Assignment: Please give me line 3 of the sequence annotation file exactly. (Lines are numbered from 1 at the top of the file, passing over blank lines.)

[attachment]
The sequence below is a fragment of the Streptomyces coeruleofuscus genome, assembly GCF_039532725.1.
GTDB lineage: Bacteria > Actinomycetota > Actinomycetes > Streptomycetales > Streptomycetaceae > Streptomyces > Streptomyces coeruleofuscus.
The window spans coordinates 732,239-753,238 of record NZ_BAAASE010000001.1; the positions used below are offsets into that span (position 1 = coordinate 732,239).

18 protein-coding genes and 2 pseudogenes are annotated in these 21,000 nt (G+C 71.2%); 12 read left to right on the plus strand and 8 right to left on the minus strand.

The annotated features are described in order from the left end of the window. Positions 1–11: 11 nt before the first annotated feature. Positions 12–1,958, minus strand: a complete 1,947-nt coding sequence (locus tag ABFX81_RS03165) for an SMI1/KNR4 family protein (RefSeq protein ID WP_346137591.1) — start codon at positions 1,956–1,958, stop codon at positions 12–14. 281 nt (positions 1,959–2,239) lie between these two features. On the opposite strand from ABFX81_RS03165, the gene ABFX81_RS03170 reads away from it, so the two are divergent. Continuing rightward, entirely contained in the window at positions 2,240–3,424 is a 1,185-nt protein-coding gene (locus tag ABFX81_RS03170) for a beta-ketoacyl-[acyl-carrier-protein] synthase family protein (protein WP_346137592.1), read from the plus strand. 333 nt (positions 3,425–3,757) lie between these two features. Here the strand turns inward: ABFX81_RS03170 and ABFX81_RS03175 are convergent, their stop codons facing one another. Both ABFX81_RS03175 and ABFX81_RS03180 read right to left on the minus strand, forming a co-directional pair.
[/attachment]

The window spans coordinates 732,239-753,238 of record NZ_BAAASE010000001.1; the positions used below are offsets into that span (position 1 = coordinate 732,239).